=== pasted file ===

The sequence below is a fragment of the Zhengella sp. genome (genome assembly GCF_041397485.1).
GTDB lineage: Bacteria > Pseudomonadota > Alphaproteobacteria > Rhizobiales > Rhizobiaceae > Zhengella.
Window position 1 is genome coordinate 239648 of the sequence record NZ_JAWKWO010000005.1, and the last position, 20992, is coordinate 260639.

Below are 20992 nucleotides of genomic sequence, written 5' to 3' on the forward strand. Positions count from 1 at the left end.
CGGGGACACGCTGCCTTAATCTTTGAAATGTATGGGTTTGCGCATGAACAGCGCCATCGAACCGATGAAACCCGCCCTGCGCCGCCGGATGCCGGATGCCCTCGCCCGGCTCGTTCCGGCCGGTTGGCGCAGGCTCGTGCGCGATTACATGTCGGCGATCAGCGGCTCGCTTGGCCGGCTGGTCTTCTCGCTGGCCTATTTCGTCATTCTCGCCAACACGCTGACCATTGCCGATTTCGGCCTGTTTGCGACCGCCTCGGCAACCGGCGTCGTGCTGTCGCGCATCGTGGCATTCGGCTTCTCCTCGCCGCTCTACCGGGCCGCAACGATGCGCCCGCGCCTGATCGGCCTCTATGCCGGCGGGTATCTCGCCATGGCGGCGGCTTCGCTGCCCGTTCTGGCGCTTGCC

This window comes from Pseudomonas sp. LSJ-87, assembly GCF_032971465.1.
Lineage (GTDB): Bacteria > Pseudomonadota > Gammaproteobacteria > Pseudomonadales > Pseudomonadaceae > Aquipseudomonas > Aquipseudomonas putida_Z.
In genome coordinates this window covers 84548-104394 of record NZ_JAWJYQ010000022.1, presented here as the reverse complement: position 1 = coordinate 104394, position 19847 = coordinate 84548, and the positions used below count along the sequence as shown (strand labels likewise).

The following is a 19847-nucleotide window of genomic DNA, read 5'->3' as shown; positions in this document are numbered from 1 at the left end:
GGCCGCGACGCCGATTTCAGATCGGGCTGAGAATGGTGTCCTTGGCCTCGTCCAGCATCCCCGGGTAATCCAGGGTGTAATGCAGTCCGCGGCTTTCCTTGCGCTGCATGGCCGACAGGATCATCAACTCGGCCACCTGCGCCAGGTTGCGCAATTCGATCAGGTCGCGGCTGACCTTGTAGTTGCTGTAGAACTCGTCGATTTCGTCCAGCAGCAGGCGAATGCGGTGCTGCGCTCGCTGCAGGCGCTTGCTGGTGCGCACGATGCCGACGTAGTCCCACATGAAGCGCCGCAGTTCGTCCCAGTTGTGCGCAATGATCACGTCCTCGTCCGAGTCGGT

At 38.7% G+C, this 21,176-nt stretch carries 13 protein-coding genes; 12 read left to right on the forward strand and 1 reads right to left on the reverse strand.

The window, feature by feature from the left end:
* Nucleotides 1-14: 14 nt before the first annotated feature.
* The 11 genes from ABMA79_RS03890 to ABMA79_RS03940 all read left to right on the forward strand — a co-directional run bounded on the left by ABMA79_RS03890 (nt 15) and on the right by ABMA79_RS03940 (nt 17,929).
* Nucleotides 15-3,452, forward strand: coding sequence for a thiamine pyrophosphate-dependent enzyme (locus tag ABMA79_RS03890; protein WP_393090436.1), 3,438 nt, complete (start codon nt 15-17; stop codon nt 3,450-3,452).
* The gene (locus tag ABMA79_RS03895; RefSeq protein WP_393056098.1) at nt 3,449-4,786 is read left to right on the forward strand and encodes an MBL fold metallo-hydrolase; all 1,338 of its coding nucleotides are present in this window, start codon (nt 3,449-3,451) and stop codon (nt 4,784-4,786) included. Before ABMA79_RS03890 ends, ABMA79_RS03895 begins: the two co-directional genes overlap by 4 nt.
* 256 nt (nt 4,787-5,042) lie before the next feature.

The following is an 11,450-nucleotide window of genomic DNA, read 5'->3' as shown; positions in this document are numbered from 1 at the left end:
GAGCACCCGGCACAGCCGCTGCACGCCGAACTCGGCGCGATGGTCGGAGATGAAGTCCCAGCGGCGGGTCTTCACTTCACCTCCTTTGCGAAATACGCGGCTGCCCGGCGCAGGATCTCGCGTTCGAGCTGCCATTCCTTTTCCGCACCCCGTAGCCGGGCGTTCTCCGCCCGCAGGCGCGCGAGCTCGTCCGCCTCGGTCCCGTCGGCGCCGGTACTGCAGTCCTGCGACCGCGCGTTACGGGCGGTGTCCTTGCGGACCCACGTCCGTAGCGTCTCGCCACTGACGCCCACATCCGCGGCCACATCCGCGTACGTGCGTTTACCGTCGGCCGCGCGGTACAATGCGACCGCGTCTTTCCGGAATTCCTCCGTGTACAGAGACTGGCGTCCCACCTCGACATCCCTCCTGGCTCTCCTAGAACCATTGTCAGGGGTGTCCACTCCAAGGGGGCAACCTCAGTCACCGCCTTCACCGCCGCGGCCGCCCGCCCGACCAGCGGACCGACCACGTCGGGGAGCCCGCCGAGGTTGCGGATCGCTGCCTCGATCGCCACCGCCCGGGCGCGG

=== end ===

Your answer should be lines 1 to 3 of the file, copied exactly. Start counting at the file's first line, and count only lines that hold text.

The sequence below is a fragment of the Zhengella sp. genome (genome assembly GCF_041397485.1).
GTDB lineage: Bacteria > Pseudomonadota > Alphaproteobacteria > Rhizobiales > Rhizobiaceae > Zhengella.
Window position 1 is genome coordinate 239648 of the sequence record NZ_JAWKWO010000005.1, and the last position, 20992, is coordinate 260639.